Based on my own (limited) experience, the fuselage does have an effect but we may not think of the fuselage as just another wing panel. In fact, most airplanes have cylindrical fuselages which behave more like arrows (with little effect) than actual wings.

A few additional comments/suggestions:

-Autoscale feature or a scale option in the wings/tail/stab sheets would be nice to have.
-Adding the “wing loading” factor to the results sheet wold be useful too.

Regardless, the calculator looks better now and I really like your weight balancing feature. In the past I used to plan the location of components by “gently placing” them on several locations of the aircraft before actually fixing them. This is a cumbersome process with small foamy airplanes as the different components normally “refuse to stay still in place” until you actually “fix them in place”. Your calculator allows for placement simulation and I plan to use it during the construction of the Shuttle project. I will let you know at a later stage how accurate it turned up to be.
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Old Sep 09, 2009, 10:28 PM
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Thanks for your input again. Glad to hear you're enjoying the spreadsheet. The balancing thing should be very good (exact) for a flat foamie.

As far as wing loading goes, the only reason I didn't include it is because I don't have defined units. I would have to have a unit selection and conversion thing on the Results page, which wouldn't be hard, but would take some effort.

Your other idea about putting a scale axes option on the other charts is probably a good idea too, but once again will take a little time. Classes are starting to pick up now, so it might be a little while, but I will eventually get an update done. I found a reference here that has a fairly simple but I'm sure much more accurate empirical formula for estimating the fuselage contribution. I will probably add that in there (hopefully have a professor look at it too) and include that in the update as well.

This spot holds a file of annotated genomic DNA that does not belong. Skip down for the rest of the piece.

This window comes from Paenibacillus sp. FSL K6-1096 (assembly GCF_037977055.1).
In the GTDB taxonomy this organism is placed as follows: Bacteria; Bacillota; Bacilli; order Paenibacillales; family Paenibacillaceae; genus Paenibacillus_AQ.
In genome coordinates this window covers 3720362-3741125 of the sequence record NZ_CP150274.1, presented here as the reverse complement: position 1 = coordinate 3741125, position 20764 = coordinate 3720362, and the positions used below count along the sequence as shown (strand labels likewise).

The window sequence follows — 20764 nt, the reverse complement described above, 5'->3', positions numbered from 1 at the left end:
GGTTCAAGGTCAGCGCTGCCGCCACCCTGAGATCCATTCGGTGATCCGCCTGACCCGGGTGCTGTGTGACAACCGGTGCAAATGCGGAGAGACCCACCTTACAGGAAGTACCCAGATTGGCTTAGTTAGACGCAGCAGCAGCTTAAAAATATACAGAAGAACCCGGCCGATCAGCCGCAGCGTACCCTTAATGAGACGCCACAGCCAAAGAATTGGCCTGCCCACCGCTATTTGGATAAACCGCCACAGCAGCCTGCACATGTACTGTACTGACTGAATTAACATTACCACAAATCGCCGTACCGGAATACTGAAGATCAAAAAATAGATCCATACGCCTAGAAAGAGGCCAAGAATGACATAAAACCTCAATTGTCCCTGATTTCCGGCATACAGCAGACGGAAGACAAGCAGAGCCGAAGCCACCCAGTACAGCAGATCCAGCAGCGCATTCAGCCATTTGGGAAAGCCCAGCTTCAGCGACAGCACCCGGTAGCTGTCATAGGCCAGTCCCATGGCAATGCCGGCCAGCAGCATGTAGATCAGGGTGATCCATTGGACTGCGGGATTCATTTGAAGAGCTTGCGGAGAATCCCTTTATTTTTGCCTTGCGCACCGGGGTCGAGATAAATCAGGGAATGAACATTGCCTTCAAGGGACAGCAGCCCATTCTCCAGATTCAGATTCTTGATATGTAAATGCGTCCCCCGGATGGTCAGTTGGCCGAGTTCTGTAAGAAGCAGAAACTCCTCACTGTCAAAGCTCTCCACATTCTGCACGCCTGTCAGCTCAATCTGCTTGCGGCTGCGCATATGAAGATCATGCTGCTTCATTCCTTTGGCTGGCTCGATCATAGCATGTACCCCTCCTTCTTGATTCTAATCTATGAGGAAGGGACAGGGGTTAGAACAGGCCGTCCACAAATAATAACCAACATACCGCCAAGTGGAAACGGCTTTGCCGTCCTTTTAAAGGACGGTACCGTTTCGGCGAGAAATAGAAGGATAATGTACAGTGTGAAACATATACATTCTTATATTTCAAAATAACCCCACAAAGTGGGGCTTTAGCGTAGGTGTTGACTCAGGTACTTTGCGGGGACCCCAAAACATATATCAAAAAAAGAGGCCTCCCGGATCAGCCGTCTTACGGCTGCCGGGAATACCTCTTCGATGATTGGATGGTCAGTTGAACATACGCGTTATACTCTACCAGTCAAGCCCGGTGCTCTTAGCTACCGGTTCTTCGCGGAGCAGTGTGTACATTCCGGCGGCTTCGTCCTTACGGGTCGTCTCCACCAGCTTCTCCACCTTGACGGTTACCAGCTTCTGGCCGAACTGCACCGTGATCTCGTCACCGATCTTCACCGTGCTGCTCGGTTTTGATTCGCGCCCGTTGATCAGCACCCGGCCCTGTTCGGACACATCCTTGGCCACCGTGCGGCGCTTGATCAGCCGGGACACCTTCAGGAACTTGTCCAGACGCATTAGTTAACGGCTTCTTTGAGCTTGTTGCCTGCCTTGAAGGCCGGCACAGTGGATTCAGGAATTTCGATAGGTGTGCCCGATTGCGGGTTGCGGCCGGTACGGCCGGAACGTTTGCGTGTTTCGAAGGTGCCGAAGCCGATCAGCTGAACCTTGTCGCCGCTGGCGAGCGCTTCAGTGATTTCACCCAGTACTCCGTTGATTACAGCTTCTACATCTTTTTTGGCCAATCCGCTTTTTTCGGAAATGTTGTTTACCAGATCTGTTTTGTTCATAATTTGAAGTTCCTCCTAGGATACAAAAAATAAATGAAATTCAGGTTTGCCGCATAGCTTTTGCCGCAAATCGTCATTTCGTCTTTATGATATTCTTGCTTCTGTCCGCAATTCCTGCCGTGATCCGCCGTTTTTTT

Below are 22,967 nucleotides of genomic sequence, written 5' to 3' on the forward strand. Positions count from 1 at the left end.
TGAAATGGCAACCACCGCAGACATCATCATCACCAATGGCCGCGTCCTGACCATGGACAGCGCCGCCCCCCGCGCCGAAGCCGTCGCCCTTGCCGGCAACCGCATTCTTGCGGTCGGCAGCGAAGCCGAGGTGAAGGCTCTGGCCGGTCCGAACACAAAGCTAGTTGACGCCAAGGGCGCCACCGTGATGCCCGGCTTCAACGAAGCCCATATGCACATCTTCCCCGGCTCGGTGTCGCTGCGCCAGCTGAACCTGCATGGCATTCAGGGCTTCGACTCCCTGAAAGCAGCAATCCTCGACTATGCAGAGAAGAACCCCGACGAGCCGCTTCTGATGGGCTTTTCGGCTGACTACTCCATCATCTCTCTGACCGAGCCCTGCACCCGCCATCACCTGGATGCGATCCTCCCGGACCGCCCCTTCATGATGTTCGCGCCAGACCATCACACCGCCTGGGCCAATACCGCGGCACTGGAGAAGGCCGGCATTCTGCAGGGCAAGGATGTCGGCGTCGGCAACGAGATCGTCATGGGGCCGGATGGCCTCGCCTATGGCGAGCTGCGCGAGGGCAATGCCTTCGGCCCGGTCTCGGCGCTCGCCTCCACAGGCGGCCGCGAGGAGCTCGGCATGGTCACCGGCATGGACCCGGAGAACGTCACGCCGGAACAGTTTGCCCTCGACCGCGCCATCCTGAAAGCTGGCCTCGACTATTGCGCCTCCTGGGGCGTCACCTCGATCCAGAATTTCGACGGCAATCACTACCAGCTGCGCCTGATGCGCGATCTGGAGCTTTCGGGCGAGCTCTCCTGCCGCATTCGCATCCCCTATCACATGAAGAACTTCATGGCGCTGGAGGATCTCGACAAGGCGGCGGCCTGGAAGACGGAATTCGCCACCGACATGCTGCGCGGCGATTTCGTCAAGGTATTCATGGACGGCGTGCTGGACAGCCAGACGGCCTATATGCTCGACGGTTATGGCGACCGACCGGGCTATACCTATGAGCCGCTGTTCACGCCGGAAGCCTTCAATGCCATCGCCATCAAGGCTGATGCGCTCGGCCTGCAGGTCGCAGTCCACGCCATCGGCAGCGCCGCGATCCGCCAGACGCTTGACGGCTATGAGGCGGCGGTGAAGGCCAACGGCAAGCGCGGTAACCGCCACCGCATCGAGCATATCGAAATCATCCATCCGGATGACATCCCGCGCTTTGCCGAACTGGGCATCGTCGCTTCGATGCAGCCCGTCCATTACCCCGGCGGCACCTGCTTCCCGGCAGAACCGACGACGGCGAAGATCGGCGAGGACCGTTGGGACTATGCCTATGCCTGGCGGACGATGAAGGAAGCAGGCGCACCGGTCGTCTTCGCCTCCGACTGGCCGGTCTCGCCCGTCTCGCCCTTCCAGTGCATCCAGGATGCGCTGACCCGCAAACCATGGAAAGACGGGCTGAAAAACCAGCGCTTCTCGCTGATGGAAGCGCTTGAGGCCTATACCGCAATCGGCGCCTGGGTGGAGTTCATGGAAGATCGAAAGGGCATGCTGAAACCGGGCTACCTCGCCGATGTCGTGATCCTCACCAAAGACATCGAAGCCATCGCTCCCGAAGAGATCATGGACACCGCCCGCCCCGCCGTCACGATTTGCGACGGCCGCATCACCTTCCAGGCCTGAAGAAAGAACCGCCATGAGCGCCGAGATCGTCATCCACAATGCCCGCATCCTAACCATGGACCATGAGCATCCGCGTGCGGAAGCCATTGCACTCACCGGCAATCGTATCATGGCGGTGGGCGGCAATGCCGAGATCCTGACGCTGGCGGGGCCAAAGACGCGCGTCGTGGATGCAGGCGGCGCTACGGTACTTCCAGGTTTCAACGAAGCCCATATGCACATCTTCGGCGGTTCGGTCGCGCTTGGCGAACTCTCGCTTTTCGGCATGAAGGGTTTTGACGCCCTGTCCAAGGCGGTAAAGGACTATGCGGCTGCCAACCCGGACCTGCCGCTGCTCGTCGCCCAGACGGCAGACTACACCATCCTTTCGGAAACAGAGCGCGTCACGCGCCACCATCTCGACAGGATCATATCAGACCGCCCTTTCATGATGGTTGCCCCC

Anyone else get to play with the spreadsheet at all?
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Old Sep 10, 2009, 06:19 AM
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When time allows, a simple solution for the unit of measure is to add in the initial/general sheet an option to select the units of length and weight. Then use them next to the results to clarify what the numbers mean. You do not have to make any conversions. It would still be up to the user to ensure that he/she uses the selected units of measure consistantly across all sheets.
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Old Sep 10, 2009, 10:02 AM
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Quote:
Originally Posted by rgt52
When time allows, a simple solution for the unit of measure is to add in the initial/general sheet an option to select the units of length and weight. Then use them next to the results to clarify what the numbers mean. You do not have to make any conversions. It would still be up to the user to ensure that he/she uses the selected units of measure consistantly across all sheets.
That's an idea, but I really prefer to stay unitless for most of the sheets, because wing loading would be the only result that is a combination of units (and thus potentially require conversion). All other results are just lengths, areas, angles, or unitless. I don't want the user to feel restricted by units throughout most of the spreadsheet when they're really not.

I think a better idea would be to just, in the results page, ask what units of length and weight have been used and to ask which units of area and weight he/she wants the output wing loading to be. That way if, for example, I've been using ounces and inches (which is common) and want the wing loading in oz/sq. ft. (also common), the spreadsheet will convert the units automatically.
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Old Oct 03, 2009, 03:36 PM
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Thanks for sharing your new program. looks very nice. I'm sure I will be useing it alot.